Black Robes, White Privilege: Racism and Sonia Sotomayor’s Nomination to the Supreme Court

 

Photo Credit: AP
Photo Credit: AP

Today begins the confirmation hearings for Supreme Court Nominee Sonia Sotomayor.  I thought it relevant to re-post this blog that started “A Voice for Freedom” blog as I feel this analysis is the most prevalent issue facing her confirmation and one of our nation’s most pressing concerns.

 

In 1896 Justice Henry Billings Brown, after hearing Plessy v. Ferguson, authored the Court’s majority opinion effectively establishing the “separate but equal” doctrine.  This decision ushered in the era of Jim Crow, relegating people of color to second class citizenship while putting the burden of disadvantage squarely on their shoulders.  In his opinion, Brown found that, “…the underlying fallacy of the plaintiff’s argument to consist in the assumption that the enforced separation of the two races stamps the colored race with a badge of inferiority. If this be so, it is not by reason of anything found in the act, but solely because the colored race chooses to put that construction upon it.”  Henry Billings Brown’s identity as an affluent white man influenced his decision in Plessy v. Ferguson and because of it generations of Americans of color endured discrimination and injustice to an extent white Americans will never know.  Brown’s story is an example about how our highest court has institutionalized racism and white privilege.  Today, white conservatives are on the attack of President Barack Obama’s Supreme Court nominee Sonia Sotomayor.  Her story and potential appointment to the land’s highest court threatens to further deconstruct that privilege and continue moving the court towards racial justice. Continue reading

Black Robes, White Privilege: Racism and Sonia Sotomayor’s Nomination to the Supreme Court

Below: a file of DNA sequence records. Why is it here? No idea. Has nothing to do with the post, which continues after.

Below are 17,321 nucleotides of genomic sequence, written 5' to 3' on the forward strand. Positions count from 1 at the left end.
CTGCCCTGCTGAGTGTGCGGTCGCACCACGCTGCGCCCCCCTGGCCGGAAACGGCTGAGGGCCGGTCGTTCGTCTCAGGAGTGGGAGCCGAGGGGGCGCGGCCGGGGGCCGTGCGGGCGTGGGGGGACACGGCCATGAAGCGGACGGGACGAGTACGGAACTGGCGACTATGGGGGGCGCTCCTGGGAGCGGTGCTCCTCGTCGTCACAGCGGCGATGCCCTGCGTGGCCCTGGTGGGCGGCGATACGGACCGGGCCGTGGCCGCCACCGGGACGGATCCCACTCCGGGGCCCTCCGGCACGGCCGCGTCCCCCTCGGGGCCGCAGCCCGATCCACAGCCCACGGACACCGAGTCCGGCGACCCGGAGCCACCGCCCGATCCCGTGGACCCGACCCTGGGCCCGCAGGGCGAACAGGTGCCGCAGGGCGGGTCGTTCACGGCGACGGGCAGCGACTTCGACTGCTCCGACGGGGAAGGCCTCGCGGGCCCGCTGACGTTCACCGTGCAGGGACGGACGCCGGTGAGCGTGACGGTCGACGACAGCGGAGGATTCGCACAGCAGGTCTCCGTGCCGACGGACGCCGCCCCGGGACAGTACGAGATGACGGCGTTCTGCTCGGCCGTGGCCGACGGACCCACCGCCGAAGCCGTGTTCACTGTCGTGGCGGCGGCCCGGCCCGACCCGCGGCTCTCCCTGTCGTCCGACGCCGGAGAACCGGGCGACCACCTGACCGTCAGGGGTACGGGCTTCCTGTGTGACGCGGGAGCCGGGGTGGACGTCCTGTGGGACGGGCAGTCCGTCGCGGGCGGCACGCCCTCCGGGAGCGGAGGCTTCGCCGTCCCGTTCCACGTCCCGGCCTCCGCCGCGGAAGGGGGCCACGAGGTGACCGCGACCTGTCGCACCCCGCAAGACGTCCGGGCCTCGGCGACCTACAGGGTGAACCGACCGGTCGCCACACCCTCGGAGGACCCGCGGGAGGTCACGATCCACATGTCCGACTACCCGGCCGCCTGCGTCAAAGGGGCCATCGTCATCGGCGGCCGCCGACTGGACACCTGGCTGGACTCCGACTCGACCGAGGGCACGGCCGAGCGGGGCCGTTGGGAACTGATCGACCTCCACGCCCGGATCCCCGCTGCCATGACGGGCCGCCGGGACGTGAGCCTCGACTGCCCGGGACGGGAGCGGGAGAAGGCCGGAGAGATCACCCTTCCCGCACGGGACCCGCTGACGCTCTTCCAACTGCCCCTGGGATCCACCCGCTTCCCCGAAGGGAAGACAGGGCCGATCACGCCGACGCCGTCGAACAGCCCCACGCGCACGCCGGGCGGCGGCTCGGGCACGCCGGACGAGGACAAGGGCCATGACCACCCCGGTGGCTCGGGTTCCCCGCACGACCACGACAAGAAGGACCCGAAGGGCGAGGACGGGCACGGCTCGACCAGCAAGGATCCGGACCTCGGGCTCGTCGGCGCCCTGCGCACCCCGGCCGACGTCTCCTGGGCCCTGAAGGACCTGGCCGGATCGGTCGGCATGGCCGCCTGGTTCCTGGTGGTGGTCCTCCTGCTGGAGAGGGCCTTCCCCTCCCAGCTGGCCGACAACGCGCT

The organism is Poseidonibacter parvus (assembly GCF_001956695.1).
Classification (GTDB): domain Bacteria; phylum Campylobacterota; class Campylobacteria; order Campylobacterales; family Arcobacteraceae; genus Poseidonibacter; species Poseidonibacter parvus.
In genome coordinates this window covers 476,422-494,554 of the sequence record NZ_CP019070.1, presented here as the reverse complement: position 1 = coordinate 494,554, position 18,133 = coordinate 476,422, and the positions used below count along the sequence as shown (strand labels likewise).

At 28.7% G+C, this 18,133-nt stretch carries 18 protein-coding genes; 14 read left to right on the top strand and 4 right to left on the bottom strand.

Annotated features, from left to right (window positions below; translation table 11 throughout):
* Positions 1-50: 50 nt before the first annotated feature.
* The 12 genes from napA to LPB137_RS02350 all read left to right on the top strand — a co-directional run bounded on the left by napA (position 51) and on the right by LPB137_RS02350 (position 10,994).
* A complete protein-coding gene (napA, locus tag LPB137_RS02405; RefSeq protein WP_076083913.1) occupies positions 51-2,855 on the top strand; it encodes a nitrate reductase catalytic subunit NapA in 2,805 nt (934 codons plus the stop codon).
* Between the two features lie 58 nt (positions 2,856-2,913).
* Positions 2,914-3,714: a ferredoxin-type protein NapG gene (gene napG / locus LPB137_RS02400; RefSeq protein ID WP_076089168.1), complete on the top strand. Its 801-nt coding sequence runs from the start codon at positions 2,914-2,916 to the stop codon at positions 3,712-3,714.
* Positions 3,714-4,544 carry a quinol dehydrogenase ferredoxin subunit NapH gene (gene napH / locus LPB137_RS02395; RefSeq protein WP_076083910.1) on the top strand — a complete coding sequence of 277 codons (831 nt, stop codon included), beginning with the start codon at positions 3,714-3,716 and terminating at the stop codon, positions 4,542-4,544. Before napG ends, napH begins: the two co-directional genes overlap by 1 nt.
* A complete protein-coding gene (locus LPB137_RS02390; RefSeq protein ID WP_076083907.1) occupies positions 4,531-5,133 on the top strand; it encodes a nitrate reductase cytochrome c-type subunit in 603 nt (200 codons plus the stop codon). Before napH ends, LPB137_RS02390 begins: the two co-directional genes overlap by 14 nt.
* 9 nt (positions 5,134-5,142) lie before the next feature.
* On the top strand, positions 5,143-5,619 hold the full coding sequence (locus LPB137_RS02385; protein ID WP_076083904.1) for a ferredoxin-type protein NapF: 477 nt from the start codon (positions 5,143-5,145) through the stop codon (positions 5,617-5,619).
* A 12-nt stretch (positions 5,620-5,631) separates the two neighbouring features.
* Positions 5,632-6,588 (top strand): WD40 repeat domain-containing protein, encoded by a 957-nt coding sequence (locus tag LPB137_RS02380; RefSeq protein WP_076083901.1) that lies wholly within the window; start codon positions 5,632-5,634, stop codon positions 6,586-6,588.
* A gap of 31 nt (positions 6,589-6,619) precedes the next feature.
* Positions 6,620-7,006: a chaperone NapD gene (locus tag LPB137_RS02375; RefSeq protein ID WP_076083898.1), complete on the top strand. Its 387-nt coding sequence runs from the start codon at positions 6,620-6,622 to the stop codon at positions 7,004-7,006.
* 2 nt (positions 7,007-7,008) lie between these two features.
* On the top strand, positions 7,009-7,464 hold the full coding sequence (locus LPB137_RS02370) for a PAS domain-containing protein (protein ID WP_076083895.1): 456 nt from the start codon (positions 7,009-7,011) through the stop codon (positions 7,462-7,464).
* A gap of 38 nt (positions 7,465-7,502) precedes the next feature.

In 1896 Justice Henry Billings Brown, after hearing Plessy v. Ferguson, authored the Court’s majority opinion effectively establishing the “separate but equal” doctrine.  This decision ushered in the era of Jim Crow, relegating people of color to second class citizenship while putting the burden of disadvantage squarely on their shoulders.  In his opinion, Brown found that, “…the underlying fallacy of the plaintiff’s argument to consist in the assumption that the enforced separation of the two races stamps the colored race with a badge of inferiority. If this be so, it is not by reason of anything found in the act, but solely because the colored race chooses to put that construction upon it.”  Henry Billings Brown’s identity as an affluent white man influenced his decision in Plessy v. Ferguson and because of it generations of Americans of color endured discrimination and injustice to an extent white Americans will never know.  Brown’s story is an example about how our highest court has institutionalized racism and white privilege.  Today, white conservatives are on the attack of President Barack Obama’s Supreme Court nominee Sonia Sotomayor.  Her story and potential appointment to the land’s highest court threatens to further deconstruct that privilege and continue moving the court towards racial justice.  Continue reading